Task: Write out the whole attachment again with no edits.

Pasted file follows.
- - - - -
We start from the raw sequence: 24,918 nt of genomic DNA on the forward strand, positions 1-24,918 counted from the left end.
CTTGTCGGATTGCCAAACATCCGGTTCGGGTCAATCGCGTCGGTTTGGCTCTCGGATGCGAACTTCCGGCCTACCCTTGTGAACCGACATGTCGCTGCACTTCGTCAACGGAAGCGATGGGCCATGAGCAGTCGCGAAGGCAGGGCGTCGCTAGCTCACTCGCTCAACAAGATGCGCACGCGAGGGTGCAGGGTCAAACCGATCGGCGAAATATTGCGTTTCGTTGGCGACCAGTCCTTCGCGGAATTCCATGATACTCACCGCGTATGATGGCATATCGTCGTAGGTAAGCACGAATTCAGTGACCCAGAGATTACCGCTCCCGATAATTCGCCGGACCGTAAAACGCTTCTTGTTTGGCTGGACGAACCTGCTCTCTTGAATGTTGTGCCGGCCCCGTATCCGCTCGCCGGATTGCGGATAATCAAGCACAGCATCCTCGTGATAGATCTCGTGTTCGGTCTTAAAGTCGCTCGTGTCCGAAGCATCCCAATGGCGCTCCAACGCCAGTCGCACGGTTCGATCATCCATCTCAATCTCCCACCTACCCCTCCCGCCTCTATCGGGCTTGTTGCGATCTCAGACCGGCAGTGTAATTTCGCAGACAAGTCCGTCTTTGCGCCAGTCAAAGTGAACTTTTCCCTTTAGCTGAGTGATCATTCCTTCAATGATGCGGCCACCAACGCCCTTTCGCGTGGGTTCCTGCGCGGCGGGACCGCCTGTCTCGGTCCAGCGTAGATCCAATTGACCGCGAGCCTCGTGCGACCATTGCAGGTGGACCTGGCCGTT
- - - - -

We start from the raw sequence: 24,918 nt of genomic DNA on the forward strand, positions 1-24,918 counted from the left end.
CTTGTCGGATTGCCAAACATCCGGTTCGGGTCAATCGCGTCGGTTTGGCTCTCGGATGCGAACTTCCGGCCTACCCTTGTGAACCGACATGTCGCTGCACTTCGTCAACGGAAGCGATGGGCCATGAGCAGTCGCGAAGGCAGGGCGTCGCTAGCTCACTCGCTCAACAAGATGCGCACGCGAGGGTGCAGGGTCAAACCGATCGGCGAAATATTGCGTTTCGTTGGCGACCAGTCCTTCGCGGAATTCCATGATACTCACCGCGTATGATGGCATATCGTCGTAGGTAAGCACGAATTCAGTGACCCAGAGATTACCGCTCCCGATAATTCGCCGGACCGTAAAACGCTTCTTGTTTGGCTGGACGAACCTGCTCTCTTGAATGTTGTGCCGGCCCCGTATCCGCTCGCCGGATTGCGGATAATCAAGCACAGCATCCTCGTGATAGATCTCGTGTTCGGTCTTAAAGTCGCTCGTGTCCGAAGCATCCCAATGGCGCTCCAACGCCAGTCGCACGGTTCGATCATCCATCTCAATCTCCCACCTACCCCTCCCGCCTCTATCGGGCTTGTTGCGATCTCAGACCGGCAGTGTAATTTCGCAGACAAGTCCGTCTTTGCGCCAGTCAAAGTGAACTTTTCCCTTTAGCTGAGTGATCATTCCTTCAATGATGCGGCCACCAACGCCCTTTCGCGTGGGTTCCTGCGCGGCGGGACCGCCTGTCTCGGTCCAGCGTAGATCCAATTGACCGCGAGCCTCGTGCGACCATTGCAGGTGGACCTGGCCGTT